The path, which was so taxing on the way up, was now essentially a mudslide. We splashed in ankle deep water, slipping and sliding.
I noticed something on the back of Andrew’s leg and stopped him. He looked down and saw it was a small leech. Oh. My. God.
I frantically searched my own exposed skin and spotted a small one on my foot. I’m not ashamed dear readers. I screamed like a little girl.
Andrew bent down to flick it off, just as another, much, larger leech landed on me. I flipped. Ever the hero, Andrew flung off the leech, before it could attach, grabbed my hand and started to run.
We ran, slipped and slid, to a covered rest area, where a few other unlucky walkers were sheltering. I began a frantic full-body leech check and probably would have started tearing off my clothes right there in front of everyone if Andrew hadn’t calmed me down.
[As a side note, I only learned of the existence of the Kinabalu Giant Red Leech after we returned home. Thank Goodness.]
I took a breath. We took a short break and continued the mercifully short distance left to the base of the trail, where Adrian awaited. Although he commented on our drowned rat-like status, he didn’t mention my shaking hands and wild-eyed face.
We sloshed back to the van, where we were taken to a nearby restaurant. We made use of the restroom to change into the only dry clothing we had. I donned my bathing-suit top and Andrew’s swim trunks, while he threw on a dry t-shirt and made do, by ringing out his soaked shorts. Outside, the rain was still bucketing down.
We fueled up on food and calming Sabah tea. At some point, my racing heart returned to normal. By the time we left, the rain had finally stopped.
Finding Borneo’s Rafflesia Flower
While we had our ‘adventure,’ Adrian had learned from another guide a rafflesia was in bloom, not far into the forest. Did we want to see it?
I was so exhausted from the height/leech incident, I almost said no, to this thing I thought I would have no chance to ever see in the wild. Andrew reminded me how much I had talked about it as we planned our trip.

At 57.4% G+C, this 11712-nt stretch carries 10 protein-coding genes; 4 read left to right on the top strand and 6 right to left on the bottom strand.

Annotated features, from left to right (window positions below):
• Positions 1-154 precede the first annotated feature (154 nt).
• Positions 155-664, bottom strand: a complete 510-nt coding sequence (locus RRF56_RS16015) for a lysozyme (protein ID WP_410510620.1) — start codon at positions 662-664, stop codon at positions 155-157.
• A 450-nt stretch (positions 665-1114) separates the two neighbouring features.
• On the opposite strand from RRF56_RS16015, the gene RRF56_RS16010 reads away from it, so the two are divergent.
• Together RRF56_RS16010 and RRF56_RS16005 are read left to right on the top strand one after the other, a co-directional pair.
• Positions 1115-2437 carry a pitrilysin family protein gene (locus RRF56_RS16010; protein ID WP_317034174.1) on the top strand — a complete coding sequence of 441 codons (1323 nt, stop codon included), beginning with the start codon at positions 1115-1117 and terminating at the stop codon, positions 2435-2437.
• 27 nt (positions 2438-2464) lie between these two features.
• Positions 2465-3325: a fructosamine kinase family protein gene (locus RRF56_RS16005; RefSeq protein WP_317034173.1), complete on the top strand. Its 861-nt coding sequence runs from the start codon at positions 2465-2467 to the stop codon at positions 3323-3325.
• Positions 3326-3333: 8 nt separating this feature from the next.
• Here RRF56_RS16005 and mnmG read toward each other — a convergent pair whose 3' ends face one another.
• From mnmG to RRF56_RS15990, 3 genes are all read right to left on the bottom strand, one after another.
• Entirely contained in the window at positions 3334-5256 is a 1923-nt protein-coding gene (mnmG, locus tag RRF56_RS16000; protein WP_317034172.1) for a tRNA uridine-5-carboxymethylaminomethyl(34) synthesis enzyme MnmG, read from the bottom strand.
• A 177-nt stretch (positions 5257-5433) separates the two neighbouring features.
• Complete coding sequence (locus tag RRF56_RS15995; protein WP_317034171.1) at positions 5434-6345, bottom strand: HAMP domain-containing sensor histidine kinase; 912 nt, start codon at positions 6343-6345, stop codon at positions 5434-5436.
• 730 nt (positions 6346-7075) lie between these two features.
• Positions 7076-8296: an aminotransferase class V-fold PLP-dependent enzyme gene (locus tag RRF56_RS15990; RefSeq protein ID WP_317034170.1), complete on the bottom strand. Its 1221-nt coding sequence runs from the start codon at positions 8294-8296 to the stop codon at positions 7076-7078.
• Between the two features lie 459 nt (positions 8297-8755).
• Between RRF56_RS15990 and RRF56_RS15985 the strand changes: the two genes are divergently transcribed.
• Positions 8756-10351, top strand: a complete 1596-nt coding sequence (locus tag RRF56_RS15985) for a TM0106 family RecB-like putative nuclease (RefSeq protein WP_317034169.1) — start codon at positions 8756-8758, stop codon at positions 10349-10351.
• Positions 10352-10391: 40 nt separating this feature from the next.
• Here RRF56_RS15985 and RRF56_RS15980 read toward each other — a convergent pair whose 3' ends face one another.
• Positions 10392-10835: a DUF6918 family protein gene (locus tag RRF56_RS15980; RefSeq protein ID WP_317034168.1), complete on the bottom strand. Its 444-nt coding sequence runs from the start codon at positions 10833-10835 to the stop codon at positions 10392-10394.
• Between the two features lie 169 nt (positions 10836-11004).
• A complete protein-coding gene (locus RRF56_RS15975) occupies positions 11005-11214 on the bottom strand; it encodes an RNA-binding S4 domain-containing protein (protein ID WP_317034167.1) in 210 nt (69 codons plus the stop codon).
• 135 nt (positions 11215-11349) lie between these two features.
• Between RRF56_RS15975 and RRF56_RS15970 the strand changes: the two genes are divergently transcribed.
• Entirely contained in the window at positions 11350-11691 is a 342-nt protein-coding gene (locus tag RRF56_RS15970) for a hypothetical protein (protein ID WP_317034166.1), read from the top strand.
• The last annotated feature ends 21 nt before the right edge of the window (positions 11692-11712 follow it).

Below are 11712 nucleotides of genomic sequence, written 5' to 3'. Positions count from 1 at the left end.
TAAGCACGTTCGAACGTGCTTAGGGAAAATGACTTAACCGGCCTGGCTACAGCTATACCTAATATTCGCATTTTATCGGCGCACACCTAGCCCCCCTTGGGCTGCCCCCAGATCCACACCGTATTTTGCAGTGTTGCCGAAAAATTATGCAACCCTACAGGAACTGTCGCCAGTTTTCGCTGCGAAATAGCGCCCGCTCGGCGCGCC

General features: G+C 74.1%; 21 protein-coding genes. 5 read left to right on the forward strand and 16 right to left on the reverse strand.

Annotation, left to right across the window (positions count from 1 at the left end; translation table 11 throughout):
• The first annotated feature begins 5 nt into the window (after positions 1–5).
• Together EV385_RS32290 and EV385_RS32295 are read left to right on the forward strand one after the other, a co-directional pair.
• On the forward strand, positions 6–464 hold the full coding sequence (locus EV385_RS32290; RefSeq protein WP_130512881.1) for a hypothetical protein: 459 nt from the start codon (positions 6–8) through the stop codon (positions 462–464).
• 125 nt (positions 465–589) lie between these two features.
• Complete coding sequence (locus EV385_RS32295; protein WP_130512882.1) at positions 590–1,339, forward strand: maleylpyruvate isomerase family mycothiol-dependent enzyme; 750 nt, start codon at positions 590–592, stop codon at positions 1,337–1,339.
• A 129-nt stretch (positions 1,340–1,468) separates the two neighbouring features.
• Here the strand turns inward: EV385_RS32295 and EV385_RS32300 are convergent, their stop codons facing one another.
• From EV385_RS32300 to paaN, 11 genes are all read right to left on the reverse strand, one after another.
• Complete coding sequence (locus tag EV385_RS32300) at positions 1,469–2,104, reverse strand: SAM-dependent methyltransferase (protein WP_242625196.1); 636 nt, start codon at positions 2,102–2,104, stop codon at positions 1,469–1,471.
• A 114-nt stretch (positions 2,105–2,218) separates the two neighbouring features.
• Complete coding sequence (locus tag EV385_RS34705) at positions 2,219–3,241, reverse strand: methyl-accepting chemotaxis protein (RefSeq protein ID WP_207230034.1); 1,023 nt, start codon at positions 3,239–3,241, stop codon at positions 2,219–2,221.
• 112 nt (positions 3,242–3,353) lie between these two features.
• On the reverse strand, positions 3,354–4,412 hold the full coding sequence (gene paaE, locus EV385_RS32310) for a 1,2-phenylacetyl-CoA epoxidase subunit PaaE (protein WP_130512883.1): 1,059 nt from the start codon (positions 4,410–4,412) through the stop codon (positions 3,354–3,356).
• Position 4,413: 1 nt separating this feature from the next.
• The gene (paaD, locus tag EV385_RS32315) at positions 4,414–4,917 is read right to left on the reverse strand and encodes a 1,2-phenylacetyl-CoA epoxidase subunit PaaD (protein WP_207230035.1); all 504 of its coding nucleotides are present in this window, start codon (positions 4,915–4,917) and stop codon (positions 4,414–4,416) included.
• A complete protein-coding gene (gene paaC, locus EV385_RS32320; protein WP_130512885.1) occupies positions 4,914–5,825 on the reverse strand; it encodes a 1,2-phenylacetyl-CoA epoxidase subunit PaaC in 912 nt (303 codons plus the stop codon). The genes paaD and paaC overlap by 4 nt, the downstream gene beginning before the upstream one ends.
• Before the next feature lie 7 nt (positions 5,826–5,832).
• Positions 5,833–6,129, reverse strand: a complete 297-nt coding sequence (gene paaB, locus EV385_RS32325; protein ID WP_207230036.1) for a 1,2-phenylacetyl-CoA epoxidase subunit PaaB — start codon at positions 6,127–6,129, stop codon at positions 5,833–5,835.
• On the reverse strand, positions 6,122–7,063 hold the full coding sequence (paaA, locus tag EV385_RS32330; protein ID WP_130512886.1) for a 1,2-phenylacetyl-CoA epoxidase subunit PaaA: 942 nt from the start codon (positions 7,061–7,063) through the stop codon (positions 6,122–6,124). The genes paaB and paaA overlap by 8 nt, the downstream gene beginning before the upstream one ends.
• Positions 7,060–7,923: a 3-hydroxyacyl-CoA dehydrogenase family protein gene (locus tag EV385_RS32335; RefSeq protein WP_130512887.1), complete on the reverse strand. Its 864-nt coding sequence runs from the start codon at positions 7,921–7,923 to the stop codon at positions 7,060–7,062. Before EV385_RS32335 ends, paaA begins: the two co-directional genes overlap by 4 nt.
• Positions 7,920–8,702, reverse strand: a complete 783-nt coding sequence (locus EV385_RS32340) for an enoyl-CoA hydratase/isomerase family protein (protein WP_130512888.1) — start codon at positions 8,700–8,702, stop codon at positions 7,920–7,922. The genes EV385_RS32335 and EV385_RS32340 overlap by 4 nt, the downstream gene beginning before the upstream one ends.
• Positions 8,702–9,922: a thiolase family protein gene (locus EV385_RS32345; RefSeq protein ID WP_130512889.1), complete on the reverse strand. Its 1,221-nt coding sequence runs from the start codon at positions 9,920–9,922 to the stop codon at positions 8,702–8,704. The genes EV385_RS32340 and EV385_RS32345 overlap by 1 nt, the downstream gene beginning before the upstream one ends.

So, we paid a small fee to the family whose land the flower was on and tramped into the forest once again.
The rafflesia is the world’s largest bloom. It’s a carnivorous plant that smells of rotting meat, much like the Titan Arum. They are rare and valuable. So much so, a guard stays in the jungle beside the flower 24/7, funded by the Kinabalu Park service. We spotted the guard’s tent first. And then the fence – with razor wire. This was some serious flower protection.
We made our way inside the enclosure and there it was, alongside several buds of soon-to-be new rafflesias. Our flower was big but not huge. Rafflesias can be over 100cm in diameter.
I was here. In Borneo. Staring at the world’s biggest flower, in the wild. I took a breath. Despite terrifying heights and disgusting leeches, it was the Best. Day. Ever.
We highly recommend our experience with Borneo EcoTours which was in no way sponsored – We just found them a great company to deal with. If you aren’t able to book with them, here is a similar tour offered by an alternate company.
- Highlights from CheeseWeb’s Asian Adventure 2013
- Things to Do in Kota Kinabalu in Sabah, Malaysian Borneo
- Visiting the Sepilok Orangutan Rehabilitation Centre, in Sandakan, Sabah, Malaysia
- Klias Wetlands River Cruise, Malaysian Borneo in Photos
- Kinabalu Park UNESCO Site in Malaysian Borneo
- Our Foodie Guide to Hong Kong Restaurants
- Exploring the Markets and Shopping Streets of Hong Kong
- Visiting the Ten Thousand Buddhas Monastery in Hong Kong
- Six Things that Surprised Us About Hong Kong